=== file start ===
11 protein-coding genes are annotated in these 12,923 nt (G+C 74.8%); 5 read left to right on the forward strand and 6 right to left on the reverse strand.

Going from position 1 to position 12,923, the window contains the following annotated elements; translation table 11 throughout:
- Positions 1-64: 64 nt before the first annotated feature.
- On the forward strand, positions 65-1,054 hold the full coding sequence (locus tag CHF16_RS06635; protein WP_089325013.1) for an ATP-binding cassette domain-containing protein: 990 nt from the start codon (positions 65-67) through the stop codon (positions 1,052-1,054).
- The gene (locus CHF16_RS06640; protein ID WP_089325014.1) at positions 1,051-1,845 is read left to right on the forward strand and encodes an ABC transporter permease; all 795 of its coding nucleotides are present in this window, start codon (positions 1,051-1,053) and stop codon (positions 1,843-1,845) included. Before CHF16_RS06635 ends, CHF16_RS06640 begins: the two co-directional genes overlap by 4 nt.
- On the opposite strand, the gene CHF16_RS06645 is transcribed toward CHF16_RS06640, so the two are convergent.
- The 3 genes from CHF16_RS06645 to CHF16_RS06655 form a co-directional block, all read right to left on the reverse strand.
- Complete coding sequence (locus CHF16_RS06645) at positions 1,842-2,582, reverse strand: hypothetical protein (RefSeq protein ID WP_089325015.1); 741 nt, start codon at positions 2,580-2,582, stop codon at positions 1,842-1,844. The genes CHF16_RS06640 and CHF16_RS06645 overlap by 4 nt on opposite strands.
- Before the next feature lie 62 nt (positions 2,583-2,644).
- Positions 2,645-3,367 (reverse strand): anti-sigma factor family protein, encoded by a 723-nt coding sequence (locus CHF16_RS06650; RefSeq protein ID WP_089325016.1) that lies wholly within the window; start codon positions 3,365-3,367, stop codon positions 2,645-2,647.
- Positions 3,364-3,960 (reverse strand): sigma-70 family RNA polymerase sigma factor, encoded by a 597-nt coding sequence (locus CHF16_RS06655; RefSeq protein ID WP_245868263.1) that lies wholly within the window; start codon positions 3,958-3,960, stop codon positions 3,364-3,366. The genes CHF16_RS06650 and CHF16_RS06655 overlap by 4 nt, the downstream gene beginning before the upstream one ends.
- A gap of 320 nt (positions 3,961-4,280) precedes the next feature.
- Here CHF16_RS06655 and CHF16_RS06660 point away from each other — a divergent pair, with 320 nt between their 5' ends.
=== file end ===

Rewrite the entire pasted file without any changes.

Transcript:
11 protein-coding genes are annotated in these 12,923 nt (G+C 74.8%); 5 read left to right on the forward strand and 6 right to left on the reverse strand.

Going from position 1 to position 12,923, the window contains the following annotated elements; translation table 11 throughout:
- Positions 1-64: 64 nt before the first annotated feature.
- On the forward strand, positions 65-1,054 hold the full coding sequence (locus tag CHF16_RS06635; protein WP_089325013.1) for an ATP-binding cassette domain-containing protein: 990 nt from the start codon (positions 65-67) through the stop codon (positions 1,052-1,054).
- The gene (locus CHF16_RS06640; protein ID WP_089325014.1) at positions 1,051-1,845 is read left to right on the forward strand and encodes an ABC transporter permease; all 795 of its coding nucleotides are present in this window, start codon (positions 1,051-1,053) and stop codon (positions 1,843-1,845) included. Before CHF16_RS06635 ends, CHF16_RS06640 begins: the two co-directional genes overlap by 4 nt.
- On the opposite strand, the gene CHF16_RS06645 is transcribed toward CHF16_RS06640, so the two are convergent.
- The 3 genes from CHF16_RS06645 to CHF16_RS06655 form a co-directional block, all read right to left on the reverse strand.
- Complete coding sequence (locus CHF16_RS06645) at positions 1,842-2,582, reverse strand: hypothetical protein (RefSeq protein ID WP_089325015.1); 741 nt, start codon at positions 2,580-2,582, stop codon at positions 1,842-1,844. The genes CHF16_RS06640 and CHF16_RS06645 overlap by 4 nt on opposite strands.
- Before the next feature lie 62 nt (positions 2,583-2,644).
- Positions 2,645-3,367 (reverse strand): anti-sigma factor family protein, encoded by a 723-nt coding sequence (locus CHF16_RS06650; RefSeq protein ID WP_089325016.1) that lies wholly within the window; start codon positions 3,365-3,367, stop codon positions 2,645-2,647.
- Positions 3,364-3,960 (reverse strand): sigma-70 family RNA polymerase sigma factor, encoded by a 597-nt coding sequence (locus CHF16_RS06655; RefSeq protein ID WP_245868263.1) that lies wholly within the window; start codon positions 3,958-3,960, stop codon positions 3,364-3,366. The genes CHF16_RS06650 and CHF16_RS06655 overlap by 4 nt, the downstream gene beginning before the upstream one ends.
- A gap of 320 nt (positions 3,961-4,280) precedes the next feature.
- Here CHF16_RS06655 and CHF16_RS06660 point away from each other — a divergent pair, with 320 nt between their 5' ends.